King Tides – request for photo documentation

January 23, 2011 - 9.6' king tide at the mouth of Whatcom Creek, Bellingham. December 2011 kings will be the same height.

Washington State Department of Ecology is asking citizens to submit photos taken at high tide during the upcoming ‘King Tides’ – the winter highs. The system used last year appears to have been improved and simplified. Use the DOE’s time table to determine the times and dates. The idea is to document high water now, which will serve as a reference baseline as climate change raises sea level. If the weather is blustery, tides may be even higher as winds pile water against shorelines.

Go to the Department of Ecology’s King Tide website for instructions. Find when to take your photos, and come up with a good site you would like to document at the time of highest tides. Take the photos, and then upload them to the King Tide Photo Initiative Flickr Group (photo storage and display) page. If you visit the Flickr page, you can search for specific locations to see where photos were taken last winter during this event. The most practical sites are those that have ‘improvements’, or where something is in the works, vs a wilderness or undeveloped shoreline.

Geotagging photos

Last year, many people could not upload there photos because they had not been geo-tagged [assigned coordinates using GPS], or the Flickr website did not recognize tagged photos and rejected them. An example is the one above. A new system is in place this year which may fix this problem, by allowing you to drag your uploaded photo to the proper location on a map on the Flickr site. Note- you must have, or make, a Flickr, Google, or Yahoo account to do this. Full instructions are on the King Tide website. They say this:

“3.Add your photos to this group! Watch these great tutorials created by British Columbia to learn how to upload photos to Flickr, how to “geotag” them (identify where the photo was taken using Flickr’s map) and how to add them to a Flickr group. ‘

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One Response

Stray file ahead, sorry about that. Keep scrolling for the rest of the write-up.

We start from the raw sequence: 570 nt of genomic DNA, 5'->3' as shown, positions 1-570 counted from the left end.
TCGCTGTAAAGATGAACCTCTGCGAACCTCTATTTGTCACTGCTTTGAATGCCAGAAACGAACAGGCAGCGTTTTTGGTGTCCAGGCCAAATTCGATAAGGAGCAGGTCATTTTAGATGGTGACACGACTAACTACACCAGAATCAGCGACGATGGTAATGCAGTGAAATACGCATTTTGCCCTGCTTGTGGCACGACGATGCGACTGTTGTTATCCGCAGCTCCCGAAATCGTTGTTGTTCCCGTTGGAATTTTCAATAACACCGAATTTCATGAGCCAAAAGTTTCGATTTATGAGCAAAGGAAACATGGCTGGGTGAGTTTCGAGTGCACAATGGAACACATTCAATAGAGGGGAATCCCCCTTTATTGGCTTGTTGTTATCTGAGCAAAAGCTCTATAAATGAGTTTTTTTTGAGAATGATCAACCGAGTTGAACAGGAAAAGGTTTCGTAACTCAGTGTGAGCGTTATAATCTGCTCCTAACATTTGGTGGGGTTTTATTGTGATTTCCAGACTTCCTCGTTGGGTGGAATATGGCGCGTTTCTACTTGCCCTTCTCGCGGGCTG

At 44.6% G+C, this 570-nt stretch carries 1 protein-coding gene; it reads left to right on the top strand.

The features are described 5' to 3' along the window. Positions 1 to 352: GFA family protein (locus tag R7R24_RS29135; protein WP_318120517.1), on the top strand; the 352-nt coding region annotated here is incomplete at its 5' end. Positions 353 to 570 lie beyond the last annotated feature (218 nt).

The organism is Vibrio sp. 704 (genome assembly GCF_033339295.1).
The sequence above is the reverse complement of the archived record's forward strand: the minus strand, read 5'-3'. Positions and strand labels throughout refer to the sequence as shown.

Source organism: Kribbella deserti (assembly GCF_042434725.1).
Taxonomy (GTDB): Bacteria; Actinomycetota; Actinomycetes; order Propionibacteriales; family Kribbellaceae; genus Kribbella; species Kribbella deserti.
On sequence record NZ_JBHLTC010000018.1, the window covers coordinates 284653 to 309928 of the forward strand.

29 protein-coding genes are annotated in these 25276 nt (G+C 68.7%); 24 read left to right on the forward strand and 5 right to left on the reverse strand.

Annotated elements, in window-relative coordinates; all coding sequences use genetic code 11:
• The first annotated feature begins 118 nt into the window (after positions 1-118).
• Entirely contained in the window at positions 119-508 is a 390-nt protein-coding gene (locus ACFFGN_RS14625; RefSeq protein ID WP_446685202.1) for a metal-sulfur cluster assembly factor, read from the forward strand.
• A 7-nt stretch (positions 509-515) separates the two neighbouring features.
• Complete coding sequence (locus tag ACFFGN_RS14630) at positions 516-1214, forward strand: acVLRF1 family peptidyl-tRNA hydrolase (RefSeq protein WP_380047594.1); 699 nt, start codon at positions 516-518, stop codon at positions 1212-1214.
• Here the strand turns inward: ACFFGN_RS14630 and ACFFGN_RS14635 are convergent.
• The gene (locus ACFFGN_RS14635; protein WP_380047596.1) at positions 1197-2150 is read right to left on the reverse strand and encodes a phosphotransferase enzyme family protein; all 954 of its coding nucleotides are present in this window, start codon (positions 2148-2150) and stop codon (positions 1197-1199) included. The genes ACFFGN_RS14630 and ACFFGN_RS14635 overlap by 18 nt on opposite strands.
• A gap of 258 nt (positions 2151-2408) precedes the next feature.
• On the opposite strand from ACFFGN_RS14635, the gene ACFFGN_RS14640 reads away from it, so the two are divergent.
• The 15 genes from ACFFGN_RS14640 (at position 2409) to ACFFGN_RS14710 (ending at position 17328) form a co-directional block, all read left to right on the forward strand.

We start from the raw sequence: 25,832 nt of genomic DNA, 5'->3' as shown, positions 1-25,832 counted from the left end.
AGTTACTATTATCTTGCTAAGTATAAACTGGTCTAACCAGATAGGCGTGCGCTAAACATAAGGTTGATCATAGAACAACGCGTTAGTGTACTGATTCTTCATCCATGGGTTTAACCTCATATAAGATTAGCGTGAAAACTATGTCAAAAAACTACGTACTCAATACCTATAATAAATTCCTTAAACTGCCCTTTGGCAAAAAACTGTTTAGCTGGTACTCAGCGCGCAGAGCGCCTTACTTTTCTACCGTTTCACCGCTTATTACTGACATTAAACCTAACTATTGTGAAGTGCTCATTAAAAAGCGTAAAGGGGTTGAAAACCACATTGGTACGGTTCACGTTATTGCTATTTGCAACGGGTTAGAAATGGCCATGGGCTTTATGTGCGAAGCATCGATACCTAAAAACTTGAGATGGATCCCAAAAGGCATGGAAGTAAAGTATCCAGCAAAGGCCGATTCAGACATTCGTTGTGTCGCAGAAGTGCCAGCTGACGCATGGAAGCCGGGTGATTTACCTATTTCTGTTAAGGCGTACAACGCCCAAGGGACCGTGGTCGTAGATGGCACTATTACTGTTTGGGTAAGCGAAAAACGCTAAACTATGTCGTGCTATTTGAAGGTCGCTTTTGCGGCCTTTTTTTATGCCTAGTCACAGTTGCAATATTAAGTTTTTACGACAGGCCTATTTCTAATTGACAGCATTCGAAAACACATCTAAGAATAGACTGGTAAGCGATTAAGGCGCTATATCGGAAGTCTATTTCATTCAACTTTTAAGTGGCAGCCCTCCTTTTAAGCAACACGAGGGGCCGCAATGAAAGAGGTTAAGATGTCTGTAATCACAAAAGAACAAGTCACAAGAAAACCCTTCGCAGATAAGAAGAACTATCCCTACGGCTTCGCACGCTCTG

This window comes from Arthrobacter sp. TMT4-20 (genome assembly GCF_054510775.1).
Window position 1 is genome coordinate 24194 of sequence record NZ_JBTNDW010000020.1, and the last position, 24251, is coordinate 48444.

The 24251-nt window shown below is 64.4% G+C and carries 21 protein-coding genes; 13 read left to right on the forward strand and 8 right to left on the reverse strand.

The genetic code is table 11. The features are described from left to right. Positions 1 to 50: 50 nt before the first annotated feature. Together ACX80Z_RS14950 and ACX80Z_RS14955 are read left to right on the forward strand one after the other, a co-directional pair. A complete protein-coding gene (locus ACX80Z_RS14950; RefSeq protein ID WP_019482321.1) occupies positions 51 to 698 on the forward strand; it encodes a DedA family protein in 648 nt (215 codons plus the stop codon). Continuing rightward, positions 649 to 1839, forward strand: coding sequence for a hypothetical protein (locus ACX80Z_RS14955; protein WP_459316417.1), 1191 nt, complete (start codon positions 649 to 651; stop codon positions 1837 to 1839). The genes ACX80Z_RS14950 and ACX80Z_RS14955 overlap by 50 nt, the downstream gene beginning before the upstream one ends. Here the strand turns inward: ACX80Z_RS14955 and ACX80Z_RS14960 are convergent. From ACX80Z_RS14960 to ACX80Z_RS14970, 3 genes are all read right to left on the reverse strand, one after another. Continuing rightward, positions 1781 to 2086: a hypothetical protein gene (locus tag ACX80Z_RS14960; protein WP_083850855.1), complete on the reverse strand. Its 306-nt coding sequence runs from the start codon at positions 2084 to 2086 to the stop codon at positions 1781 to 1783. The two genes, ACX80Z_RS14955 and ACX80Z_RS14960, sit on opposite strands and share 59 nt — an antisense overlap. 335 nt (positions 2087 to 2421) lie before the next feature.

1. The site linked showed these so-called “king tides” to be highest at about 8 or 8:45 in Puget Sound for the last few days of December. However, if you consult the specifics for Bellingham Bay and other nearby areas, higher high water is predicted to occur around 7 am or so. This would make it a little dark for good photographs. http://www.co-ops.nos.noaa.gov/tide_predictions.shtml?gid=259
    So waiting until the last day of the highest tides, when higher high occurs later during these dark morning hours is a good idea. December 28th would be the last day of the highest tides in Bellingham and vicinity and the high is going to be at about 9 am. By the way, the graphs shown using the attached link show excellent examples of why our tide pattern is mixed….during a tidal day, there are usually two unequal highs (higher high water and lower high water) and two unequal lows (higher low water and lower low water). If we ever wonder why a high is typically a larger positive number than a “minus tide” is a negative number, the reason is that the average of the lower low water is the base, resulting in predictions such as a +9.2 foot tide or a -0.8 tide.There would never be a -9.2 even if there is a +9.2., since the average is not mean sea level but average lower low water.

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